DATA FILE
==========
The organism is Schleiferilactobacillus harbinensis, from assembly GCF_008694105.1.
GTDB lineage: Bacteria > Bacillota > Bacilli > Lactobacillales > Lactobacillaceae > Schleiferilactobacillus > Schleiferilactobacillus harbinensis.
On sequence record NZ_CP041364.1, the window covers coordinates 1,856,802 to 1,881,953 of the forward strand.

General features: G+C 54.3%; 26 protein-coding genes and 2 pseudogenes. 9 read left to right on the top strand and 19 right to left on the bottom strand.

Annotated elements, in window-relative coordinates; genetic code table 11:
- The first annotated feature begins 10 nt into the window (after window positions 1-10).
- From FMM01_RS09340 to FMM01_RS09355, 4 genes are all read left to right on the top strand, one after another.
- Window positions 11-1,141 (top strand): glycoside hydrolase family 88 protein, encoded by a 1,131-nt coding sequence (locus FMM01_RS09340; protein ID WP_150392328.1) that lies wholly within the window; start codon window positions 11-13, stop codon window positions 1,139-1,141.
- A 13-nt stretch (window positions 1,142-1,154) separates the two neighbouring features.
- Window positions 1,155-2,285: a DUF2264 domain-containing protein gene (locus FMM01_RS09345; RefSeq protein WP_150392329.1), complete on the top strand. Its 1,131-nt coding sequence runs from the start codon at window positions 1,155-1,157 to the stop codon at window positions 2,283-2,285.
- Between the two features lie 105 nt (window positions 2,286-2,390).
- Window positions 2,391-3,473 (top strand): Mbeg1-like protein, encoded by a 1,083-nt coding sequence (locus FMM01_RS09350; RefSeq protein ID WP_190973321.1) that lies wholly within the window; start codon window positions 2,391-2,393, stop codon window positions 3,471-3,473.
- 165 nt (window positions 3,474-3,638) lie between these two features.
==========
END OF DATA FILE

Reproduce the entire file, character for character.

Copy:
The organism is Schleiferilactobacillus harbinensis, from assembly GCF_008694105.1.
GTDB lineage: Bacteria > Bacillota > Bacilli > Lactobacillales > Lactobacillaceae > Schleiferilactobacillus > Schleiferilactobacillus harbinensis.
On sequence record NZ_CP041364.1, the window covers coordinates 1,856,802 to 1,881,953 of the forward strand.

General features: G+C 54.3%; 26 protein-coding genes and 2 pseudogenes. 9 read left to right on the top strand and 19 right to left on the bottom strand.

Annotated elements, in window-relative coordinates; genetic code table 11:
- The first annotated feature begins 10 nt into the window (after window positions 1-10).
- From FMM01_RS09340 to FMM01_RS09355, 4 genes are all read left to right on the top strand, one after another.
- Window positions 11-1,141 (top strand): glycoside hydrolase family 88 protein, encoded by a 1,131-nt coding sequence (locus FMM01_RS09340; protein ID WP_150392328.1) that lies wholly within the window; start codon window positions 11-13, stop codon window positions 1,139-1,141.
- A 13-nt stretch (window positions 1,142-1,154) separates the two neighbouring features.
- Window positions 1,155-2,285: a DUF2264 domain-containing protein gene (locus FMM01_RS09345; RefSeq protein WP_150392329.1), complete on the top strand. Its 1,131-nt coding sequence runs from the start codon at window positions 1,155-1,157 to the stop codon at window positions 2,283-2,285.
- Between the two features lie 105 nt (window positions 2,286-2,390).
- Window positions 2,391-3,473 (top strand): Mbeg1-like protein, encoded by a 1,083-nt coding sequence (locus FMM01_RS09350; RefSeq protein ID WP_190973321.1) that lies wholly within the window; start codon window positions 2,391-2,393, stop codon window positions 3,471-3,473.
- 165 nt (window positions 3,474-3,638) lie between these two features.